Because in movie terms, I've had all the moral ambiguity I need. More than enough to make for a good script.

The fact that Saddam has paid over $35 million to the families of Palestinian suicide bombers provides a starting point. If it's true. But it doesn't help if one believes that the Palestinians are the ones who are fighting "the good fight." Is it possible to give them the benefit of the doubt any longer, though, when they could have made a deal with the Israelis on numerous occasions and refused every time? The Palestinian leadership doesn't appear to want peace with Israeli. They want to destroy Israeli, and because they lack the ability to do so, they have resorted to indefensible acts of terrorism. Or so it seems to me.

Kind of like how Iraq's Vice President Taha Yassin Ramadan said the recent suicide car bomb attack was "part of a coordinated effort to thwart invaders who can't be defeated by conventional warfare."

The fact that two crowded markets have been bombed in Baghdad over the past week seems mighty suspicious. Even if my worst fears are true, and George W. Bush really is the anti-Christ, I find it very hard to believe that the U.S. military would a) want to bomb innocent civilians when it is trying so hard to look good in the eyes of the international community, or b) make such a blatant mistake twice. We have the technology to put a missile within fifty feet of any spot in Baghdad, but we just happen to drop bombs nowhere near a military target, just at the right time of day, so as to kill the maximum number of innocent Iraqi civilians who just happen to be poor Shiite Muslims?! I guess it's possible, but what seems more plausible, even to my cynical point of view, is that Saddam bombed those places himself to generate more anti-American sentiment. It would be much easier to dismiss such a disgusting idea if Iraqi troops weren't using the white flag of surrender to ambush U.S. soldiers, or if Saddam's henchmen didn't string up a woman between two poles and publicly torture her to death for waving at American soldiers.

It may turn out that in the case of this war, the means are going to justify the end. The means by which the U.S. is prosecuting the war, even if the war itself is unjust in the eyes of the world, when compared to the means by which Saddam's regime is trying to preserve itself, are, at least in my eyes, justification enough.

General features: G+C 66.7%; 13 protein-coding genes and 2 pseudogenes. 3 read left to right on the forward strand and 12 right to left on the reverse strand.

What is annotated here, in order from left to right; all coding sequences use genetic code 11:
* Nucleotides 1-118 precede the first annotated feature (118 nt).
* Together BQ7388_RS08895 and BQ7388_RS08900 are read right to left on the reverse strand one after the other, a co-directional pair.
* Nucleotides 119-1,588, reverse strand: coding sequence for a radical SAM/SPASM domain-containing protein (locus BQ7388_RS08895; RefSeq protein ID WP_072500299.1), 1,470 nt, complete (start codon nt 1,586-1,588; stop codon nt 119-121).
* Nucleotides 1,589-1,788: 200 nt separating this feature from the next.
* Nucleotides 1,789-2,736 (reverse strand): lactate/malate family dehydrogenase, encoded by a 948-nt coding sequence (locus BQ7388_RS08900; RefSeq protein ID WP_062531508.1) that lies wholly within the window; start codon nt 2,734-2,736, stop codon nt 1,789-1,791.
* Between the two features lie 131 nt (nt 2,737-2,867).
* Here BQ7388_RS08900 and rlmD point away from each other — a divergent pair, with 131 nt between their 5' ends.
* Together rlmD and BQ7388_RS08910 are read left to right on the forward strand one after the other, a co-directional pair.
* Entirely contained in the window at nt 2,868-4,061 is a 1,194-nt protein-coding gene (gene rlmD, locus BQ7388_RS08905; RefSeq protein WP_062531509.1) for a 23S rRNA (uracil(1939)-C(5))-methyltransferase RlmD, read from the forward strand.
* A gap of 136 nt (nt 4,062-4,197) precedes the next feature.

And so, if by making that moral judgement—that suicide bombers and torture and faked surrenders and killing your own civilians and encouraging terrorism are bad—if that makes me just another conceited American, then so be it. I don't like the many atrocities and crimes the U.S. has perpetrated on itself and the rest of the world. However, I think that people who cast stones at our government should examine their own histories first, and second, they should set history aside for just a moment and examine their current ends and means. Yes, the U.S. had institutionalized slavery for over two centuries, fought one of the bloodiest civil wars in history, nearly committed genocide against its indigenous people, and used atomic bombs to destroy two Japanese cities full of innocent civilians, among other things. Across the Atlantic, our friends the British colonized over half the planet, and as part of their imperial reign sprayed crowds of Iraqis with phosphorus to put down rebellions in the early 1900's. France had Napoleon and the guillotine, Russia had Stalin and Afghanistan, Germany had... well, need I say more? I could.

I could talk about apartheid in South Africa, machete massacres in Rwanda, forced starvation in Ethiopia, genocide and rape camps in Serbia, fascism in Italy, China's Tiananmen Square, and plenty of other unpleasantries. The point is not that the U.S. looks good by comparison. The point is that few countries have the moral authority to cast stones based on history.

The question then becomes who has the moral authority to cast stones based on the here and now. I've heard convincing arguments that the U.S. would've been better off staying out of Iraq. I've heard convincing arguments that the Bush administration is prosecuting this war for ulterior motives. I have not heard any convincing arguments that the way we're fighting this war is anything but above reproach. If we can keep it like that, I think it'll go a long ways toward winning over the academy voters in the end. And, like a proto-typical American blockbuster, there will be no question as to whom the villain is.

 

Read a concise and objective history of Iraq.

Read a concertedly objective account of Tiananmen Square.

Read about Serbian attempts at rape and ethnic cleansing in Bosnia.

Read some proud facts about France's guillotine.

Read about pedarasts and pedophiles.

Read about celebrities guilty of statutory rape, including Roman Polanski

Read the scoop on Harvey Weinstein.

Read more of my thoughts on the Oscars. Think of it as a hidden track on a cd.